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Title: Dynamic Defrosting on Scalable Superhydrophobic Surfaces

Recent studies have shown that frost can grow in a suspended Cassie state on nanostructured superhydrophobic surfaces. During defrosting, the melting sheet of Cassie frost spontaneously dewets into quasi-spherical slush droplets that are highly mobile. Promoting Cassie frost would therefore seem advantageous from a defrosting standpoint; however, nobody has systematically compared the efficiency of defrosting Cassie ice versus defrosting conventional surfaces. Here, we characterize the defrosting of an aluminum plate, one-half of which exhibits a superhydrophobic nanostructure while the other half is smooth and hydrophobic. For thick frost sheets (>1 mm), the superhydrophobic surface was able to dynamically shed the meltwater, even at very low tilt angles. In contrast, the hydrophobic surface was unable to shed any appreciable meltwater even at a 90° tilt angle. For thin frost layers (≲1 mm), not even the superhydrophobic surface could mobilize the meltwater. We attribute this to the large apparent contact angle of the meltwater, which for small amounts of frost serves to minimize coalescence events and prevent droplets from approaching the capillary length. Finally, we demonstrate a new mode of dynamic defrosting using an upside-down surface orientation, where the melting frost was able to uniformly detach from the superhydrophobic side and subsequentlymore » pull the frost from the hydrophobic side in a chain reaction. Treating surfaces to enable Cassie frost is therefore very desirable for enabling rapid and low-energy thermal defrosting, but only for frost sheets that are sufficiently thick.« less
Authors:
 [1] ;  [2] ;  [3] ;  [4] ; ORCiD logo [1]
  1. Virginia Polytechnic Inst. and State Univ. (Virginia Tech), Blacksburg, VA (United States)
  2. Univ. of Tennessee, Knoxville, TN (United States)
  3. Oak Ridge National Lab. (ORNL), Oak Ridge, TN (United States)
  4. Univ. of Tennessee, Knoxville, TN (United States); Oak Ridge National Lab. (ORNL), Oak Ridge, TN (United States)
Publication Date:
Grant/Contract Number:
AC05-00OR22725
Type:
Accepted Manuscript
Journal Name:
ACS Applied Materials and Interfaces
Additional Journal Information:
Journal Volume: 9; Journal Issue: 28; Journal ID: ISSN 1944-8244
Publisher:
American Chemical Society (ACS)
Research Org:
Oak Ridge National Lab. (ORNL), Oak Ridge, TN (United States)
Sponsoring Org:
USDOE Office of Science (SC)
Country of Publication:
United States
Language:
English
Subject:
36 MATERIALS SCIENCE
OSTI Identifier:
1394484

Murphy, Kevin R., McClintic, William T., Lester, Kevin C., Collier, C. Patrick, and Boreyko, Jonathan B.. Dynamic Defrosting on Scalable Superhydrophobic Surfaces. United States: N. p., Web. doi:10.1021/acsami.7b05651.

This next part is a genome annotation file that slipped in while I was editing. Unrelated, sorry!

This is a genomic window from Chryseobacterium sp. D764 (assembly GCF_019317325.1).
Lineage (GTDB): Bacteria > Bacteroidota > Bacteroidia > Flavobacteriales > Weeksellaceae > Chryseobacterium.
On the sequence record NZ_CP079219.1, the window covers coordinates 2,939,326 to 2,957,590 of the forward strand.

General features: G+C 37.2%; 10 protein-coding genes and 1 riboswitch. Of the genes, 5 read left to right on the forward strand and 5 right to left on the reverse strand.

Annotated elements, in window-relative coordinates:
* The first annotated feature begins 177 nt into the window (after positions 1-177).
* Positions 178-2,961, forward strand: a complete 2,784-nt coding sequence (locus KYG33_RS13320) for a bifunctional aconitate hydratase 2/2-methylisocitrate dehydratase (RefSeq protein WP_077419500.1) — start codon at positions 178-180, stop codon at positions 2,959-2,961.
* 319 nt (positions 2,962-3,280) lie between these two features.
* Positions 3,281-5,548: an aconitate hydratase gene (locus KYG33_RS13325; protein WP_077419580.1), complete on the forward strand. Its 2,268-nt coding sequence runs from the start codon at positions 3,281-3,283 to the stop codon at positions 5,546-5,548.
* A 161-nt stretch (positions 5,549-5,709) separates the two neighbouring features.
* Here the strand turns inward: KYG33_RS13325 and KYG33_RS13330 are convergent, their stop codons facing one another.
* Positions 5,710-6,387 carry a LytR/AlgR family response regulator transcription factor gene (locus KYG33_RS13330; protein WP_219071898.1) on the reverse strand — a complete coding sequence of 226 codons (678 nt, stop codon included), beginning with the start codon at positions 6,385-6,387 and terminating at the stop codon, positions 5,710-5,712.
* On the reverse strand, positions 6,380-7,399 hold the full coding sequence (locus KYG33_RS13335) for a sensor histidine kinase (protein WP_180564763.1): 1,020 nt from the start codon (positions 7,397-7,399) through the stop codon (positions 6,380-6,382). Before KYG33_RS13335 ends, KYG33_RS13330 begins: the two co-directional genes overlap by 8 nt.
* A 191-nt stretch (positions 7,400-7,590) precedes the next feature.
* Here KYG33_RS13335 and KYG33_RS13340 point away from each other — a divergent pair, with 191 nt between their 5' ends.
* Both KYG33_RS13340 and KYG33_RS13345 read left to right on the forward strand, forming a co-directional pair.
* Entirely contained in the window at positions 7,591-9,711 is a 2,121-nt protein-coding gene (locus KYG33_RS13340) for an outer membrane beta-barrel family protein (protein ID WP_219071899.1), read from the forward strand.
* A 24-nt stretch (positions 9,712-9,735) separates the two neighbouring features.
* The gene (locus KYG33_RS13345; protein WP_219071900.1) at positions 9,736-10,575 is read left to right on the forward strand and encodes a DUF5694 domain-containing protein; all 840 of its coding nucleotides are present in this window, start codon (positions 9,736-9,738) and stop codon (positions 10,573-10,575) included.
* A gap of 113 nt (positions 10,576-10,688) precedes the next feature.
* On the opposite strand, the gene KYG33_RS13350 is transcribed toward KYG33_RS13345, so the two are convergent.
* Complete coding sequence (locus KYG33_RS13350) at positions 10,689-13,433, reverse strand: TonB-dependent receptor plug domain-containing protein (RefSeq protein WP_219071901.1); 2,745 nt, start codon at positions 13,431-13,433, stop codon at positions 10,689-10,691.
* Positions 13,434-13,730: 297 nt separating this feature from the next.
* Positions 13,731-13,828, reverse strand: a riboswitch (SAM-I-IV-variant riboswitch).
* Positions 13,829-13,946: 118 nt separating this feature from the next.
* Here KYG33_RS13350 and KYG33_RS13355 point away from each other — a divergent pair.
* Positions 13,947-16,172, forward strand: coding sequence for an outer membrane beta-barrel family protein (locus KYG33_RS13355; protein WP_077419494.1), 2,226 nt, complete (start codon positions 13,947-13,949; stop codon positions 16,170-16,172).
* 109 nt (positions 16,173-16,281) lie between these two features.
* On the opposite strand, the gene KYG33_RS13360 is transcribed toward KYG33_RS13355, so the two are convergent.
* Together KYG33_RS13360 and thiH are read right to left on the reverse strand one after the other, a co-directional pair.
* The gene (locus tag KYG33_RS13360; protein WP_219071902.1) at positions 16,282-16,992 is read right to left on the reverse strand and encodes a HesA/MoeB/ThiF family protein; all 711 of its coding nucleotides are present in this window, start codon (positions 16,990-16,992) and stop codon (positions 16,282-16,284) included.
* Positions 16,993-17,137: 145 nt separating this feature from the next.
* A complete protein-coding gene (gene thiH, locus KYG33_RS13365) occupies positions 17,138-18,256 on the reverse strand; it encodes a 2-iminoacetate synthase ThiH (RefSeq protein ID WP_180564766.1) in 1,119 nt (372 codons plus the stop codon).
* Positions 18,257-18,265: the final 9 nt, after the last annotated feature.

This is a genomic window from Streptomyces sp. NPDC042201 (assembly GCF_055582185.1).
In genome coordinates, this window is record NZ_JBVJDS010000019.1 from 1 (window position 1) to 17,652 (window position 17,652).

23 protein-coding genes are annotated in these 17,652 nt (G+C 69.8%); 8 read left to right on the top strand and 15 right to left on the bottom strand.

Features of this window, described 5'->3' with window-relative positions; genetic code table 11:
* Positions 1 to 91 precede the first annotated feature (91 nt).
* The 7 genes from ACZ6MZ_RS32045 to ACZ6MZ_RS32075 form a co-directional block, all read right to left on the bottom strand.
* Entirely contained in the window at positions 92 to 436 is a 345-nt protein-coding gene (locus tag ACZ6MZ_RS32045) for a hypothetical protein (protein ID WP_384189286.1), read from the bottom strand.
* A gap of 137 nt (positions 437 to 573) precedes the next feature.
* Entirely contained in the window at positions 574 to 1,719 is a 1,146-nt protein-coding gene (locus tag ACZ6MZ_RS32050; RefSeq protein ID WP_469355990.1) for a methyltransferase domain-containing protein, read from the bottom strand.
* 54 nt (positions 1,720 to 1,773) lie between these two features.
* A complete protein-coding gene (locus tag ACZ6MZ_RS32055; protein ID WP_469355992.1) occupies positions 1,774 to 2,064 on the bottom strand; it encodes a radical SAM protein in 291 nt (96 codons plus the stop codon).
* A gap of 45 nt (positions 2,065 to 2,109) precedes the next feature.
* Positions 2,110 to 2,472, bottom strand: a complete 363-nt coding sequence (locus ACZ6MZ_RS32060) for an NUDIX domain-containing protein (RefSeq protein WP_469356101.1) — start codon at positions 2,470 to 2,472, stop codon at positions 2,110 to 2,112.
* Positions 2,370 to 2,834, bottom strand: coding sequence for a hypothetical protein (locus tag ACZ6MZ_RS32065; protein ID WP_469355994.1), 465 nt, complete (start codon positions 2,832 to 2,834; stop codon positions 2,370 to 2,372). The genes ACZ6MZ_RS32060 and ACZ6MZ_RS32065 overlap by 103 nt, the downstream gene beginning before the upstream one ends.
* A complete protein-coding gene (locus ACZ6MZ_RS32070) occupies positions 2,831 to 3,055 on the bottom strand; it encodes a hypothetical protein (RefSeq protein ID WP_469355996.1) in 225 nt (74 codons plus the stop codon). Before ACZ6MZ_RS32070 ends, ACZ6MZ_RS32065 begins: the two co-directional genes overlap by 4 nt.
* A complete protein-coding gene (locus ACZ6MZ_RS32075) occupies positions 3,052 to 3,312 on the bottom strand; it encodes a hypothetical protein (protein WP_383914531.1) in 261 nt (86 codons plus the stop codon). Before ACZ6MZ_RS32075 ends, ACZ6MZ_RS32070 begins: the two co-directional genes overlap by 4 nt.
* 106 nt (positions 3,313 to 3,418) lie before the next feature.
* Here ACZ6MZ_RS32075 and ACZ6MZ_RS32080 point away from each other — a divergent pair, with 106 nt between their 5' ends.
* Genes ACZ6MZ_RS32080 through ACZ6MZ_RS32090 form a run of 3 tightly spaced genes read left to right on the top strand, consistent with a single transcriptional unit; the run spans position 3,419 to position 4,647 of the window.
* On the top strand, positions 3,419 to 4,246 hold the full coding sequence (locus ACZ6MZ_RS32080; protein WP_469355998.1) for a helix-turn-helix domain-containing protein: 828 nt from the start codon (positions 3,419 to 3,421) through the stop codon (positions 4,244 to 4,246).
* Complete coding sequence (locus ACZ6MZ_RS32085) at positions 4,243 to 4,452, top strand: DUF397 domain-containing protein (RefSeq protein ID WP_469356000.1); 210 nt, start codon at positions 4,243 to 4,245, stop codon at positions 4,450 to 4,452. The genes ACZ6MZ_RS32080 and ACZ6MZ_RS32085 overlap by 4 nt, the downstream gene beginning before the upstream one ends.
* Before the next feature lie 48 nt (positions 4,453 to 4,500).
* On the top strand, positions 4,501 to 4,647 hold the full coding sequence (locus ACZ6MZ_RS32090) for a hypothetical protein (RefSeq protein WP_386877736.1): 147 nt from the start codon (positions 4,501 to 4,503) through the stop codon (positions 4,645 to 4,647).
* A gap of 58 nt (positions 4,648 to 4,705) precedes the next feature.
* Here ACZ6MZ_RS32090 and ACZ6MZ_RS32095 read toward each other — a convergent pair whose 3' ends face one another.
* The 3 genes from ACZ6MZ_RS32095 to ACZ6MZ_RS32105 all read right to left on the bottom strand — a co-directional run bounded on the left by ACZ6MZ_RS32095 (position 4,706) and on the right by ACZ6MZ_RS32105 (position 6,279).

Murphy, Kevin R., McClintic, William T., Lester, Kevin C., Collier, C. Patrick, & Boreyko, Jonathan B.. Dynamic Defrosting on Scalable Superhydrophobic Surfaces. United States. doi:10.1021/acsami.7b05651.
Murphy, Kevin R., McClintic, William T., Lester, Kevin C., Collier, C. Patrick, and Boreyko, Jonathan B.. 2017. "Dynamic Defrosting on Scalable Superhydrophobic Surfaces". United States. doi:10.1021/acsami.7b05651. https://www.osti.gov/servlets/purl/1394484.
@article{osti_1394484,
title = {Dynamic Defrosting on Scalable Superhydrophobic Surfaces},
author = {Murphy, Kevin R. and McClintic, William T. and Lester, Kevin C. and Collier, C. Patrick and Boreyko, Jonathan B.},
abstractNote = {Recent studies have shown that frost can grow in a suspended Cassie state on nanostructured superhydrophobic surfaces. During defrosting, the melting sheet of Cassie frost spontaneously dewets into quasi-spherical slush droplets that are highly mobile. Promoting Cassie frost would therefore seem advantageous from a defrosting standpoint; however, nobody has systematically compared the efficiency of defrosting Cassie ice versus defrosting conventional surfaces. Here, we characterize the defrosting of an aluminum plate, one-half of which exhibits a superhydrophobic nanostructure while the other half is smooth and hydrophobic. For thick frost sheets (>1 mm), the superhydrophobic surface was able to dynamically shed the meltwater, even at very low tilt angles. In contrast, the hydrophobic surface was unable to shed any appreciable meltwater even at a 90° tilt angle. For thin frost layers (≲1 mm), not even the superhydrophobic surface could mobilize the meltwater. We attribute this to the large apparent contact angle of the meltwater, which for small amounts of frost serves to minimize coalescence events and prevent droplets from approaching the capillary length. Finally, we demonstrate a new mode of dynamic defrosting using an upside-down surface orientation, where the melting frost was able to uniformly detach from the superhydrophobic side and subsequently pull the frost from the hydrophobic side in a chain reaction. Treating surfaces to enable Cassie frost is therefore very desirable for enabling rapid and low-energy thermal defrosting, but only for frost sheets that are sufficiently thick.},
doi = {10.1021/acsami.7b05651},
journal = {ACS Applied Materials and Interfaces},
number = 28,
volume = 9,
place = {United States},
year = {2017},
month = {6}
}